Fukushima Nuclear Power Plant
March 28, 2012 by staff
Fukushima Nuclear Power Plant, One of Japan’s crippled nuclear reactors still has fatally high radiation levels and hardly any water to cool it, according to an internal examination that renews doubts about the plant’s stability. A tool equipped with a tiny video camera, a thermometer, a dosimeter and a water gauge was used to assess damage inside the No. 2 reactor’s containment chamber for the second time since the tsunami swept into the Fukushima Dai-ichi plant a year ago.
The data collected Tuesday showed the damage from the disaster was so severe, the plant operator will have to develop special equipment and technology to tolerate the harsh environment and decommission the plant, a process expected to last decades.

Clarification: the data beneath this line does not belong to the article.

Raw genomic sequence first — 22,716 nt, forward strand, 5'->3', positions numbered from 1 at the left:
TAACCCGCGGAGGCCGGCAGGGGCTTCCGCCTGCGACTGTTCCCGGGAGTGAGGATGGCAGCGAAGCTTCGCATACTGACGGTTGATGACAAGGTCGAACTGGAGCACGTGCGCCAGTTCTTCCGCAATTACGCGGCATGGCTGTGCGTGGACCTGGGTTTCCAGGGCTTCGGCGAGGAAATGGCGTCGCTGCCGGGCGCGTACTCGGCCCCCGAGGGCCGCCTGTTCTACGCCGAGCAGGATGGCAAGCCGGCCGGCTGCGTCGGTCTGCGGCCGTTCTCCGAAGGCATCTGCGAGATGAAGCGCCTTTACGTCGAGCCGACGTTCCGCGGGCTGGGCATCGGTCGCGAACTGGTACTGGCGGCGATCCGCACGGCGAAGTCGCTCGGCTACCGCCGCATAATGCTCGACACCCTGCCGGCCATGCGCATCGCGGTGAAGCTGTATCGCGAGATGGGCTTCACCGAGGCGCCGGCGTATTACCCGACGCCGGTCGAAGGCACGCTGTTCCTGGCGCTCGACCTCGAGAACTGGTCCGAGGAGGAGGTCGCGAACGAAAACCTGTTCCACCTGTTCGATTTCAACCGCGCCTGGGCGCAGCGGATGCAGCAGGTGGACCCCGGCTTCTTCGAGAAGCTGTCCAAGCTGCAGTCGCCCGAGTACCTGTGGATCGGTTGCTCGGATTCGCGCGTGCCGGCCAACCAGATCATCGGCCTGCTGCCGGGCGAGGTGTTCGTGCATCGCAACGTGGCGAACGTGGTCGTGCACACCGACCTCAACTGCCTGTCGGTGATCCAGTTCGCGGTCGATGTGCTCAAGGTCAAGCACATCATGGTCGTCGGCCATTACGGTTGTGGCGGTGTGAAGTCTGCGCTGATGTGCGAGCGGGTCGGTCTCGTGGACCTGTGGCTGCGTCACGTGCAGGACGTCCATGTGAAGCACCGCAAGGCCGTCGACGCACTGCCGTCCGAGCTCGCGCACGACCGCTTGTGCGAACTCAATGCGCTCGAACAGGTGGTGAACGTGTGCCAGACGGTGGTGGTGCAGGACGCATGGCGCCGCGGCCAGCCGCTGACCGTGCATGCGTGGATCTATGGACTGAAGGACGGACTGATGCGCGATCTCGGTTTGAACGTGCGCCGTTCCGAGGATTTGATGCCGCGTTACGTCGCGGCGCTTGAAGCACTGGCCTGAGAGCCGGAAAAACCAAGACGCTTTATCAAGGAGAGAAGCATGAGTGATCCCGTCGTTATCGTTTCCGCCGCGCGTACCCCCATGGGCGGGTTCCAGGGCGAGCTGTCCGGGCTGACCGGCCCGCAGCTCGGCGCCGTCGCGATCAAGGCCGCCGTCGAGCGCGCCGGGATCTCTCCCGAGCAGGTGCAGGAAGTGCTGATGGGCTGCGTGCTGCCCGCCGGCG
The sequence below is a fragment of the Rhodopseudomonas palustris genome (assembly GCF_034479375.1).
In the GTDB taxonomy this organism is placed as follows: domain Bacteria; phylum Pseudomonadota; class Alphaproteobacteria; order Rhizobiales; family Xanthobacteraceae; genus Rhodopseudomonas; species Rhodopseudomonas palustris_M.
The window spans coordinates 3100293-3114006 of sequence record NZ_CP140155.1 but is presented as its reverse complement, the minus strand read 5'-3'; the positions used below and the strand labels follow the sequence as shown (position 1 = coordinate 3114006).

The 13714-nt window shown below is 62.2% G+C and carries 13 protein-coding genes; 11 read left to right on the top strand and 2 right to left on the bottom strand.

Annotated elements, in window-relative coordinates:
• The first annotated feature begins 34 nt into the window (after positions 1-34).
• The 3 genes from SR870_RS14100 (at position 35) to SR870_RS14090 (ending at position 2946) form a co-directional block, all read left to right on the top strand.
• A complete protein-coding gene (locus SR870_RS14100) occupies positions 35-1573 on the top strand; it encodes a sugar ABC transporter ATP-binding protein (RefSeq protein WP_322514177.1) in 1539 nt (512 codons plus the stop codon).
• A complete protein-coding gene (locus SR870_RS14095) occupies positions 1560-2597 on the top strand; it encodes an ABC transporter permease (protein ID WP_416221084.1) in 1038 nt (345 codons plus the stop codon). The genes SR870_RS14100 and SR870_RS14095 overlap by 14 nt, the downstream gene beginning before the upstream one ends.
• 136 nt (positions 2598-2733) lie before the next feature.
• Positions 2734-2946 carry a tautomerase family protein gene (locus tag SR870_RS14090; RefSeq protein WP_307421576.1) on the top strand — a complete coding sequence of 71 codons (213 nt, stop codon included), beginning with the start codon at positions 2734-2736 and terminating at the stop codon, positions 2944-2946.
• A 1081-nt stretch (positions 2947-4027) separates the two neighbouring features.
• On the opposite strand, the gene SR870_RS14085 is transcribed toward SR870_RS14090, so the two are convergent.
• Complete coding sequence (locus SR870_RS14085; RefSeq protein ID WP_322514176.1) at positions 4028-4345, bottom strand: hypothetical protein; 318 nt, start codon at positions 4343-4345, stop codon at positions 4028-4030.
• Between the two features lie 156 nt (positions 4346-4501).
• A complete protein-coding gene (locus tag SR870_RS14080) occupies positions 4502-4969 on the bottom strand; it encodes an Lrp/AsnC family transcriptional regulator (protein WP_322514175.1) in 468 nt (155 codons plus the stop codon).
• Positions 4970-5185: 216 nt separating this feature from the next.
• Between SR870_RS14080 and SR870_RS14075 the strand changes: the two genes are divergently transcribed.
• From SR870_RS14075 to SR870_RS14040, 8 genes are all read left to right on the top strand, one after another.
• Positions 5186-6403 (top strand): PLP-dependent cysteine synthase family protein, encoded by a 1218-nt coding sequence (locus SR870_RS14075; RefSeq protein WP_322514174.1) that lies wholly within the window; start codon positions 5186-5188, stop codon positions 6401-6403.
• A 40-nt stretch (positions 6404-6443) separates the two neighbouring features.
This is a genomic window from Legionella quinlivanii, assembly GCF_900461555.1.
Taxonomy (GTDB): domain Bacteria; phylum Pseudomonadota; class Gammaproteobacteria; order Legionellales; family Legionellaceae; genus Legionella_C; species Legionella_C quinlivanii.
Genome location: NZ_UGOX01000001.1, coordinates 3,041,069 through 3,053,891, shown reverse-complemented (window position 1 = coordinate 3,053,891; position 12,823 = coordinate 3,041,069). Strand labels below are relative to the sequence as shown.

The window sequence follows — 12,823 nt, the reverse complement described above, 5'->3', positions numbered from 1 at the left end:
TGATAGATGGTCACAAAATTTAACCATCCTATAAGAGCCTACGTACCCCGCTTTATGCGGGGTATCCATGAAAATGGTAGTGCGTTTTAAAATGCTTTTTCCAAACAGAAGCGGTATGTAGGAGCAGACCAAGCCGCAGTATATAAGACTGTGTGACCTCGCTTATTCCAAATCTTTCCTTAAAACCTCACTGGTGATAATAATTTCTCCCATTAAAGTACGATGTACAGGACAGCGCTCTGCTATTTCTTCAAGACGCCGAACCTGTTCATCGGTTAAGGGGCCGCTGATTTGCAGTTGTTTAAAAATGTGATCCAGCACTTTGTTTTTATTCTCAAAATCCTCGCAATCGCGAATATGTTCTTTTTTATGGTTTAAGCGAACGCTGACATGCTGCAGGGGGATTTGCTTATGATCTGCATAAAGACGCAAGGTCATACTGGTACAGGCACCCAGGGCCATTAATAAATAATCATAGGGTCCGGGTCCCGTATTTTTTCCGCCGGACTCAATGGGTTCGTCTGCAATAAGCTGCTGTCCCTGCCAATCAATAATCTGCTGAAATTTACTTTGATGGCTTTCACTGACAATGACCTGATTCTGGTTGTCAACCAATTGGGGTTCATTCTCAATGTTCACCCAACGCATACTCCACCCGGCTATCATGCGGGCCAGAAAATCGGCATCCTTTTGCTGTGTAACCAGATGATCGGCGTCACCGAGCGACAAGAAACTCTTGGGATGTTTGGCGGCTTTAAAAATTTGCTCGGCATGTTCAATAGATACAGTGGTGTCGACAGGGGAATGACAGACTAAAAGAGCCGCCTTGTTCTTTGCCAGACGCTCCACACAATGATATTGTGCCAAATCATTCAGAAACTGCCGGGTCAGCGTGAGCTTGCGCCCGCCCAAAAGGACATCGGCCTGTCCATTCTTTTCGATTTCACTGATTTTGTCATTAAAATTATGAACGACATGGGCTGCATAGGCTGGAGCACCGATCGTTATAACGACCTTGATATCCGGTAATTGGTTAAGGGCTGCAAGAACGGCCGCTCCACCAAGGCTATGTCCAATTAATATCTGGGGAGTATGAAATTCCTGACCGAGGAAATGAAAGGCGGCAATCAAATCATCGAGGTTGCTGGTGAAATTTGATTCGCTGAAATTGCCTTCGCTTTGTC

The other two reactors that had meltdowns could be in even worse shape. The No. 2 reactor is the only one officials have been able to closely examine so far.
Tuesday’s examination with an industrial endoscope detected radiation levels up to 10 times the fatal dose inside the chamber.
Plant officials previously said more than half of the melted fuel has breached the core and dropped to the floor of the primary containment vessel, some of it splashing against the wall or the floor.
Particles from melted fuel have probably sent radiation levels up to a dangerously high 70 sieverts per hour inside the container, said Junichi Matsumoto, spokesman for Tokyo Electric Power Co. The figure far exceeds the highest level previously detected, 10 sieverts per hour, which was detected around an exhaust duct shared by No. 1 and 2 units last year.
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